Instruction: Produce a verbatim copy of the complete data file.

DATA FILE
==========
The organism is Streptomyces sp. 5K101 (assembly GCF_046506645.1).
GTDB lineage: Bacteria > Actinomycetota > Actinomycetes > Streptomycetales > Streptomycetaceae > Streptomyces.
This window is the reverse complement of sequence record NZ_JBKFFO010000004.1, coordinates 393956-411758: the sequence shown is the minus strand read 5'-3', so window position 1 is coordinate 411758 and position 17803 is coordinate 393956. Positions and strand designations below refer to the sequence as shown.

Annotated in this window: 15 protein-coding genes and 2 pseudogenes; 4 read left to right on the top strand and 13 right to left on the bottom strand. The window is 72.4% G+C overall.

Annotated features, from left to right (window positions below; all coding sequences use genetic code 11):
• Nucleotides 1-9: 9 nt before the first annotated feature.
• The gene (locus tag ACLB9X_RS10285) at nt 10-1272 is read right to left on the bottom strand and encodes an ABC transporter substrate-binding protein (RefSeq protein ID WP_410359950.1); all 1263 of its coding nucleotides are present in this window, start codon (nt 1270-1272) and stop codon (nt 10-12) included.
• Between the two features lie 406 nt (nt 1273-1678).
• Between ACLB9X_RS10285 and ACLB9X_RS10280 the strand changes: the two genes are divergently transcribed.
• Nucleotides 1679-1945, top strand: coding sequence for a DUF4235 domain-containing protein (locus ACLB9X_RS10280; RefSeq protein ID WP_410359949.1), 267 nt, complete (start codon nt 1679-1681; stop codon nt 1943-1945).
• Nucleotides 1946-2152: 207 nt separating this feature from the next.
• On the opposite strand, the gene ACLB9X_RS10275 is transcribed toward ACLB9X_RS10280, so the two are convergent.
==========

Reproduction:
The organism is Streptomyces sp. 5K101 (assembly GCF_046506645.1).
GTDB lineage: Bacteria > Actinomycetota > Actinomycetes > Streptomycetales > Streptomycetaceae > Streptomyces.
This window is the reverse complement of sequence record NZ_JBKFFO010000004.1, coordinates 393956-411758: the sequence shown is the minus strand read 5'-3', so window position 1 is coordinate 411758 and position 17803 is coordinate 393956. Positions and strand designations below refer to the sequence as shown.

Annotated in this window: 15 protein-coding genes and 2 pseudogenes; 4 read left to right on the top strand and 13 right to left on the bottom strand. The window is 72.4% G+C overall.

Annotated features, from left to right (window positions below; all coding sequences use genetic code 11):
• Nucleotides 1-9: 9 nt before the first annotated feature.
• The gene (locus tag ACLB9X_RS10285) at nt 10-1272 is read right to left on the bottom strand and encodes an ABC transporter substrate-binding protein (RefSeq protein ID WP_410359950.1); all 1263 of its coding nucleotides are present in this window, start codon (nt 1270-1272) and stop codon (nt 10-12) included.
• Between the two features lie 406 nt (nt 1273-1678).
• Between ACLB9X_RS10285 and ACLB9X_RS10280 the strand changes: the two genes are divergently transcribed.
• Nucleotides 1679-1945, top strand: coding sequence for a DUF4235 domain-containing protein (locus ACLB9X_RS10280; RefSeq protein ID WP_410359949.1), 267 nt, complete (start codon nt 1679-1681; stop codon nt 1943-1945).
• Nucleotides 1946-2152: 207 nt separating this feature from the next.
• On the opposite strand, the gene ACLB9X_RS10275 is transcribed toward ACLB9X_RS10280, so the two are convergent.